In "Once a data loss report, always a data loss report?" Dissent asks about what we should be collecting and analyzing.
Scenario 1: “We thought we had lost a computer with sensitive customer records, but it turns out we didn’t lose it.”
Should that entry in a breach list be removed? I think that the answer depends, in part, on the stated inclusion criteria for the list, the stated or anticipated purpose/intended usage of the list, and on whether the list compiler has been provided with a statement by the agency or business to support the claim of no loss.
If the inclusion criteria are worded so as to only include agencies or businesses where records were actually compromised or might have been accessed, then one might see some merit in an argument to remove the entry in our hypothetical case. Common sense would dictate that if I say “I lost my wallet!” but then find it an hour later in another room in my house or under a pile of papers on my desk, it wasn’t really “lost” and no harm, no foul, right?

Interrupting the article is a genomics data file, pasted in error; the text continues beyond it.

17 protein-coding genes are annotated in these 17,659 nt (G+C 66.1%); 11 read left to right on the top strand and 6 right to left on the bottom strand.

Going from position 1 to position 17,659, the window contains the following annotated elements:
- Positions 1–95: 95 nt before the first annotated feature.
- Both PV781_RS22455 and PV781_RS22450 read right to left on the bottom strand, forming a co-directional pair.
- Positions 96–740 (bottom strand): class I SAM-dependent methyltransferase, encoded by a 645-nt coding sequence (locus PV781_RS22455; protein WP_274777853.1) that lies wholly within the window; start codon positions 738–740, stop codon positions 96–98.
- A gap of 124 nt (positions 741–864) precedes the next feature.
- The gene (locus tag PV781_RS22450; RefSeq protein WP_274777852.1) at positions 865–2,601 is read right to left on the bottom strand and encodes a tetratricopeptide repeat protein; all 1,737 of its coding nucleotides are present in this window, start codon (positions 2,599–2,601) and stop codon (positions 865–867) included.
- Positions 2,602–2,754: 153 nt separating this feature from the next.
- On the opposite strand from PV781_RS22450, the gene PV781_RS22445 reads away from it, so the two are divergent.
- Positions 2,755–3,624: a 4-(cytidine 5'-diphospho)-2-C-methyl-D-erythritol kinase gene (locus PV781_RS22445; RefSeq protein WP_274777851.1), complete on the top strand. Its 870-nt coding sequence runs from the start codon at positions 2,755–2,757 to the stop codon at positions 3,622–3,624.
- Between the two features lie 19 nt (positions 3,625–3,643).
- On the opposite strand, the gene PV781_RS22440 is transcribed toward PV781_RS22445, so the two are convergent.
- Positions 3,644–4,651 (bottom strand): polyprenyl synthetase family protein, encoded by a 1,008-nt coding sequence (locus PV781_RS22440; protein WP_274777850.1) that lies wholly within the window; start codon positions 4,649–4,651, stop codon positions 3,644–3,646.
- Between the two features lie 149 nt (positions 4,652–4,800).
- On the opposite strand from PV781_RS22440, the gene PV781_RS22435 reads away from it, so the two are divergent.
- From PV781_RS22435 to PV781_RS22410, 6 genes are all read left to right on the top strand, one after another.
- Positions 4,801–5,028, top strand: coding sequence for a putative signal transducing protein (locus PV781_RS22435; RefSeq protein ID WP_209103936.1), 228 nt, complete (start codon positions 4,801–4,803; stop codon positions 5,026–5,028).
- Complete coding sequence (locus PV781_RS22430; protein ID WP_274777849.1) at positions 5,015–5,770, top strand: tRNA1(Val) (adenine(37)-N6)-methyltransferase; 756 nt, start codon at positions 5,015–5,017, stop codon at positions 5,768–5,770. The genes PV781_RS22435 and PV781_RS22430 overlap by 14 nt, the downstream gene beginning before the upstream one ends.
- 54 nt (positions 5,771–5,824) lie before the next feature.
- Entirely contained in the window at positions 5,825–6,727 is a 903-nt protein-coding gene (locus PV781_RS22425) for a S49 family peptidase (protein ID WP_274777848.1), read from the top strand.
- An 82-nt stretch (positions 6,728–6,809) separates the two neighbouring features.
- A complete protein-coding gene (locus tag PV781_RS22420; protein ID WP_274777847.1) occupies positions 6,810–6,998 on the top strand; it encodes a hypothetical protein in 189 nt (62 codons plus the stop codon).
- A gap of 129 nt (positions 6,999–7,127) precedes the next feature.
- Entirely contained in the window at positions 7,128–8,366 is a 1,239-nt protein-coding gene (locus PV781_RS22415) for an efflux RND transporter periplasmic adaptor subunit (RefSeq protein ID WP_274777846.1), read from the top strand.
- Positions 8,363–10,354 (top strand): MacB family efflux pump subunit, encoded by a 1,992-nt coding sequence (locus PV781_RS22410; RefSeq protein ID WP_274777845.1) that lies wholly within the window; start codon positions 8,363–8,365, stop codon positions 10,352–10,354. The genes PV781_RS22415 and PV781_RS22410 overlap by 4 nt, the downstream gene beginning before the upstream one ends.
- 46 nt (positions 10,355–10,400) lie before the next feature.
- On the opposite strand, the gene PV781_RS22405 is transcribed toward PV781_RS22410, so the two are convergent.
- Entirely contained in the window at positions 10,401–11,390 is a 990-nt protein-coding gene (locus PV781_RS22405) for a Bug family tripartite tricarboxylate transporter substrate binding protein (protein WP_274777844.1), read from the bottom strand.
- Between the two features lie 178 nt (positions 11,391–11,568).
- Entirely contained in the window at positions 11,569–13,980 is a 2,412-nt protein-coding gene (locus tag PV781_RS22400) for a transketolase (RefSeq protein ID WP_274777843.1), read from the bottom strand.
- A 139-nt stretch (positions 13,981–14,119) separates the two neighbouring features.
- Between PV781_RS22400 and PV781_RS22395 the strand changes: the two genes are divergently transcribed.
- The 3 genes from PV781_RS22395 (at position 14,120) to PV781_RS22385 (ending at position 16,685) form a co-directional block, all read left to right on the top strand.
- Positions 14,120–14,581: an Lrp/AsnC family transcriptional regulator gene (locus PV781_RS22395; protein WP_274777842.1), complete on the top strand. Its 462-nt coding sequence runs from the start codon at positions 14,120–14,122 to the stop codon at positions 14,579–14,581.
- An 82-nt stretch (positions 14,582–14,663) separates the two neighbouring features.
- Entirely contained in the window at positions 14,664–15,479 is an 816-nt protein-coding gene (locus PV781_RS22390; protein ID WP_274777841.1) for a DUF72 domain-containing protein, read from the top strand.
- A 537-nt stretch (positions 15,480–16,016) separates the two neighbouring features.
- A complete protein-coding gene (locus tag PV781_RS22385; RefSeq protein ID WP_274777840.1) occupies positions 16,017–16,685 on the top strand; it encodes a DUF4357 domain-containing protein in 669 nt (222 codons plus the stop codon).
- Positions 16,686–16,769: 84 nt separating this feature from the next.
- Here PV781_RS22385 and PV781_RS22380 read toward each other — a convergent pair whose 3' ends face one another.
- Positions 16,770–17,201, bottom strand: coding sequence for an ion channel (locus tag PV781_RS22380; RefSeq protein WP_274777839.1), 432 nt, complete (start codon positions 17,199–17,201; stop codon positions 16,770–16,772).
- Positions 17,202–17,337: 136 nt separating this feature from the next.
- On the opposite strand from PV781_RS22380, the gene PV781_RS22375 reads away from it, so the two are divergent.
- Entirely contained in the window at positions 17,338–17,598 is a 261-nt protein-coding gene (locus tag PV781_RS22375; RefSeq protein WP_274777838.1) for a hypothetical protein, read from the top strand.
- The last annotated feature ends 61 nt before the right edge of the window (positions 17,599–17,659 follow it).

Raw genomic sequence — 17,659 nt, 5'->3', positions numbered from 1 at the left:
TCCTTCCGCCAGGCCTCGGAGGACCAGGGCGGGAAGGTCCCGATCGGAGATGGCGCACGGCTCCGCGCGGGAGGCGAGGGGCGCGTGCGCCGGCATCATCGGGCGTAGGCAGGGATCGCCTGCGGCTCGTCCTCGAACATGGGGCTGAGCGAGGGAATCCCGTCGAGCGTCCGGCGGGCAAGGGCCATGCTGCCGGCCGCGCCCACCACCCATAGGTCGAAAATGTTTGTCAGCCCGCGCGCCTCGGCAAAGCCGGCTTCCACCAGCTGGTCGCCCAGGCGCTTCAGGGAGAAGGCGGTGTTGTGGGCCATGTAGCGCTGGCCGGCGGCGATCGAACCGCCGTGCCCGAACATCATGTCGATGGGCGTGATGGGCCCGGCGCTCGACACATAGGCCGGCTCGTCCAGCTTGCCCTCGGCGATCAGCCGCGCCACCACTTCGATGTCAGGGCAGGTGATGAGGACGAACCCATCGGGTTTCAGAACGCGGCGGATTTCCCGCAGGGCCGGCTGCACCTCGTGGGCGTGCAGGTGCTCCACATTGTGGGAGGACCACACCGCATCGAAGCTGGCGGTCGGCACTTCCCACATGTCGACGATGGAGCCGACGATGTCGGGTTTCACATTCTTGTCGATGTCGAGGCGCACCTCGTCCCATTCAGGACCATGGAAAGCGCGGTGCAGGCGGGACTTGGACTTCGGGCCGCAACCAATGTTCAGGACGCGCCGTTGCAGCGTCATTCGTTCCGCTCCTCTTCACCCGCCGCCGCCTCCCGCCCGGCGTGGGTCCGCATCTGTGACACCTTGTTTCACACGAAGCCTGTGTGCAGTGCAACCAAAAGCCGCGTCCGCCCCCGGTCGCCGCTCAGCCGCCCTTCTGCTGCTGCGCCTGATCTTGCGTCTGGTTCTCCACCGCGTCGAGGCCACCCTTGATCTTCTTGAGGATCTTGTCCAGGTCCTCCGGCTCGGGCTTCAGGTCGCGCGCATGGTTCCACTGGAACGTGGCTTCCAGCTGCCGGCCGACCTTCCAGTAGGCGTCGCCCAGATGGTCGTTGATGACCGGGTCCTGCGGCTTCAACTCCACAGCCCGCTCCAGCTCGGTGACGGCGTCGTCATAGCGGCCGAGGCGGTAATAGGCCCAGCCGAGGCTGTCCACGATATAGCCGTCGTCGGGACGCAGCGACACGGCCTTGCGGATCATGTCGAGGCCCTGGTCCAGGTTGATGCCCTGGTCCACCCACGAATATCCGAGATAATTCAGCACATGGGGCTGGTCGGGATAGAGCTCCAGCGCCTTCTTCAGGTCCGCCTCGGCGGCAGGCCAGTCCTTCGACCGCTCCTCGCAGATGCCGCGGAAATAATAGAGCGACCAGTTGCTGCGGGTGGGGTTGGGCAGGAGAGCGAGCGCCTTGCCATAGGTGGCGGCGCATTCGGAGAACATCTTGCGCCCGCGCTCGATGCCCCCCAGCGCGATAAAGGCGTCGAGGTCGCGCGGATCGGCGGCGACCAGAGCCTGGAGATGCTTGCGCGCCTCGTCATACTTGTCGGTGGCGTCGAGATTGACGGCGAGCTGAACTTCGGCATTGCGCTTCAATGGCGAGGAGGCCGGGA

But what if one of the purposes of the list is to enable tracking and analysis of costs associated with notifications and our hypothetical company had already made a notification before discovering the hardware on their premises?
I just want to chime in and say that errors and recoveries are fascinating numbers to learn about as well. How many lost tapes are recovered in a week or a month? Is anyone wrapping their backups in tamper-evident tape? (What would that even do to a drive's read mechanism?) Laptops are clearly not tamper evident, and the Dataloss forensics page explains how a thief could silently pull data from a machine using well known techniques.
Also, if some fraction of reports are erroneous, what's the source of those errors? Seems like a useful question to ask, and we can't do it if databases are redacted. Finally, scientific reproducability, that is, the ability for a researcher to look at data and see if the same results come out, requires that the data be made available.